Pretty (and Money-Saving) Window Treatments
Stationary Drapes, Shades and Swags Add Polish for Less
Shoshana Gosselin April 21, 2011
I run an Interior Design firm in Pennsylvania, working on residential and commercial spaces from NY to Philadelphia. My company, Love Your Room, is a design + build firm. This means we work with clients from the design process, through the construction stage, installments, and we are there for the entire process, to make sure the project comes out on time, on budget, and you get great results. We are known for designing beautiful livable luxury rooms. This is a style term that is simply, infusing spaces with a modern high end feel that is attainable and functional. Visit me at www.loveyourroom.com and check out my blog for inspirational ideas.
I run an Interior Design firm in Pennsylvania, working on residential and commercial... More
Have you ever had a designer price out custom window treatments and gasped at the cost? Custom window treatments can look beautiful in a room, but the yards and yards of fabric needed for fully functioning treatments adds up. Cut those costs significantly by using stationary versions of shades, drapes and swags! Stationary means the treatment does not function; it is just there to look pretty, and when installed above a window, or draped down the sides, are great for hiding "not so pretty" blinds and shades. Because your window treatment is not functional you don't need as much fabric and you can save a ton.
These London shade valances add a vibrant red accent without blocking the view.
A soft cloud-shade valance — dramatically long but stationary — makes this pink bedroom look dreamy. Blinds or a shade can be hidden behind it for privacy.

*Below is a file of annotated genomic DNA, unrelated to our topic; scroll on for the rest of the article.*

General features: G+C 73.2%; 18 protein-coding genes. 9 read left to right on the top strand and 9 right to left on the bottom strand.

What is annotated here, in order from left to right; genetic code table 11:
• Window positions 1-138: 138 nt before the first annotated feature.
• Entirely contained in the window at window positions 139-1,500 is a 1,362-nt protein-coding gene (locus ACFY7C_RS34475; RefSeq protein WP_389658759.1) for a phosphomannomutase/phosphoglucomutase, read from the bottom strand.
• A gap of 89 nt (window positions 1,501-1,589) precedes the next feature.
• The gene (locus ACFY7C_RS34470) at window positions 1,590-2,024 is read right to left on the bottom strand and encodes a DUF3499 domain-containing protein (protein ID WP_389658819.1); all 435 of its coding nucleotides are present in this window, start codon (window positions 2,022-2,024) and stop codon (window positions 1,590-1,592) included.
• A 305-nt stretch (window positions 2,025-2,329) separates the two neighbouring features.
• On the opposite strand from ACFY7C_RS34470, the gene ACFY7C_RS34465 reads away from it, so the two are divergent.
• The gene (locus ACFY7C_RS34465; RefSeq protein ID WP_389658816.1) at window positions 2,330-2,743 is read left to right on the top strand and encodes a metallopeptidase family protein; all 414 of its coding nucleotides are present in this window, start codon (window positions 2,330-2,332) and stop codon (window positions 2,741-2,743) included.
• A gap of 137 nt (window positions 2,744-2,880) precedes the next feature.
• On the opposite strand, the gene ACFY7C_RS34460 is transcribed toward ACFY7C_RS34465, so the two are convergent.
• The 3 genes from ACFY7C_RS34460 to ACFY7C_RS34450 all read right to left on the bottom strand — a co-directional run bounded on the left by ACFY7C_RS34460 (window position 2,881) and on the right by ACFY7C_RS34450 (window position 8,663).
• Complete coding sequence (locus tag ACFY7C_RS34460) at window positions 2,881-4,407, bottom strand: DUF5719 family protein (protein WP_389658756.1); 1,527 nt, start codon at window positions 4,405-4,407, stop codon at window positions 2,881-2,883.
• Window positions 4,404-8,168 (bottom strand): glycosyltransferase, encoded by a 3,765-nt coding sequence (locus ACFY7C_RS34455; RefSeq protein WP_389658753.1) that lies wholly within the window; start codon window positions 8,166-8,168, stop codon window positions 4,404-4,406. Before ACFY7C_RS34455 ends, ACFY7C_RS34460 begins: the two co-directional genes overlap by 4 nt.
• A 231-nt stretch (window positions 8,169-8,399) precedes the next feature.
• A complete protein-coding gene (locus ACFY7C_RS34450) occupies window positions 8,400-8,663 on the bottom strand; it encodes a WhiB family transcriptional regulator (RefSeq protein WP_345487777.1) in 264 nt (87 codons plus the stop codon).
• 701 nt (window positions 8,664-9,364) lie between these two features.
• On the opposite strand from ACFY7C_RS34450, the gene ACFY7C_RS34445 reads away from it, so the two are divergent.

This non-functional Roman shade over the sink adds just enough fabric to be stunning without overwhelming.
This stagecoach with contrasting cloth ties is a more casual way to top a window. It looks like it can be untied and cover the window, although this one is stationary.
Balloon-shade valances look country luxe over this large window without blocking the sunshine. This, and the swag valance with a closed top, add the punch of soft color and style without feeling heavy.
The fringed tailed valance over a window seat in a traditional setting is the perfect hiding place for blinds or shades when the sun is out.
These arched valances create a beautiful scallop design The stationary drapes let in the light and add softness to the rooms' corners.
The use of decorative single panels simply hung on either side of the windows soften the light, even though they do not fully close.
These tall stationary drapes were strategically placed on the sheet rock between the windows so the windows appear to continue across the wall.
These stationary drapes add luxe feel but do not cover up any of the light.
This open layout has non-functional window treatments that save on cost of fabric but not on style! It is done through a soft Roman valance over the sink and stationary drapes in the family room.
Just one width of fabric gives these windows a decadent feel. They look rich pleated, hanging from knobs and draped back.
Long panels draped on either side of the window bring in beautiful color. The sheer behind them add privacy.
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